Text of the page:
The women in this online group are making major life choices: they are becoming pregnant or fostering children by themselves, and their choices are sometimes judged by their peers, including friends and relatives. In contrast, the online group represents a variety of different family constellations, and this diversity results in a non-judgemental approach towards other members’ circumstances. Group members tend to find that they also have other things in common:

Two of the women in the group that I know fairly well, have created families through fostering, or fostering and biology in the case of one family that we stayed with in Tassie. So, I think that I would click with most of these women anyway, just in terms of the age, background, where we live, lifestyle choices, and then particularly the other mums who have children the same age as mine, I feel like they’re my friends even though we haven’t met face-to-face in some cases. (Inner-east Adelaide focus group, 2018)

Nicole is also a member of a church community; she attends with her children. As she points out, though, religiosity is not her main reason for being a member of the church: ‘We are a nice, quirky, interesting group … We are a religious group that’s not technically that religious.’ For her, the more relevant education she hopes her children will receive is what she calls ‘characters and values education’:

I started coming two years ago because, as a homeschooler, I was looking for a centre for characters and values education. And we are not religious homeschoolers and for me, this provides a lot of structure because our family comes pretty much every Sunday and I like the sense of community. (Inner-east Adelaide focus group, 2018)

One of Nicole’s main reasons for attending the church with her children was to support them in understanding the similarities between different religions:

Church … can springboard into conversations with my kids about similarities and differences amongst religions without putting one particular religion as being better than the others. So, just yesterday, we strolled past a barbershop near our house that is run by some Muslim men and a lot of their clients are Muslim men and I was chatting about how looking clean, being clean and looking neat and tidy, shows respect for religion and the religious beliefs. So the kids and I were able to have a conversation about how you show respect and what’s important, what you value, and it was great that we could use our experiences meeting people of different colours, and different cultures and backgrounds here, in a non-judgemental way to sort of link the two, link the Muslim faith to sort of the things that we believe. (Inner-east Adelaide focus group, 2018)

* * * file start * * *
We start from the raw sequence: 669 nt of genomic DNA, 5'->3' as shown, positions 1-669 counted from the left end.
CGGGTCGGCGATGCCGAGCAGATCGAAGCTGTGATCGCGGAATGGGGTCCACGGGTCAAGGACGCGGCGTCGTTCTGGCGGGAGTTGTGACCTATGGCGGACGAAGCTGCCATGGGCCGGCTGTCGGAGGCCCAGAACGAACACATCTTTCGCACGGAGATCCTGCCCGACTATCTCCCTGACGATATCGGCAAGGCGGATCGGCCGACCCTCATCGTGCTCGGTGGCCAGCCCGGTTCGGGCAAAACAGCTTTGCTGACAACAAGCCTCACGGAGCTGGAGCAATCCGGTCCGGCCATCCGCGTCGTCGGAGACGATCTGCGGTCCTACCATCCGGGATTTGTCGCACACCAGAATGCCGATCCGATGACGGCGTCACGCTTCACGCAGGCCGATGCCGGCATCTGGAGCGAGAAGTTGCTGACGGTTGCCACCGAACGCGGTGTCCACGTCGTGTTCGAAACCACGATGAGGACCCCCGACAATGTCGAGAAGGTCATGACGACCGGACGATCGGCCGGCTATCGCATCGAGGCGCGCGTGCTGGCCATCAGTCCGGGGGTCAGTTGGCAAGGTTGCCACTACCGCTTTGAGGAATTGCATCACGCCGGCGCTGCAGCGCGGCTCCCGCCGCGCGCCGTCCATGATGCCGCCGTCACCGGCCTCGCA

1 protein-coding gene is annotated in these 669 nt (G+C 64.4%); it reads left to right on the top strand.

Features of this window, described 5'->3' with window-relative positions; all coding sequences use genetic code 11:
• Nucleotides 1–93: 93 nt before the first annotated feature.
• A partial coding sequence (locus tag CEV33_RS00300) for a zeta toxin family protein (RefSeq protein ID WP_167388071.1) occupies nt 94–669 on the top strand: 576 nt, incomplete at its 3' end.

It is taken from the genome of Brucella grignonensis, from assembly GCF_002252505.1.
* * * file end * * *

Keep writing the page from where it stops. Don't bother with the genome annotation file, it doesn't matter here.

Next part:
Nicole’s story is one of many that show how online and offline communities can serve different purposes and fulfil different needs. The ‘Solo Mums by Choice’ online community connects Nicole with other mothers who decided to have children on their own, while her church group connects her with families who share spiritual and ethical values. The church and the online mums’ group are great examples of how Nicole negotiates different kinds of communities and establishes functional strategies around the need to belong, to be supported by others, and to feel accepted, skilfully combining both online and offline sites of attachment. Many other families bridge distance with technology and also find real-life community in mosques or churches, as the move between digital and offline as a strategy for everyday belonging has become seamlessly enmeshed in day-to-day life.

Surface attachments and outside belongings

In her 1996 book titled Outside Belongings, Elspeth Probyn characterises a sense of attachment to peripheries and surfaces, in contrast to identification with nationality and/or dominant models of heterosexual domestic life. Following Probyn, I want to suggest that the edges and surfaces of communities, organisations and belief systems are critically engaged spaces, and that they are needed more than ever with the continued global rise of the far right. Probyn explains the utility of thinking through belonging to surfaces: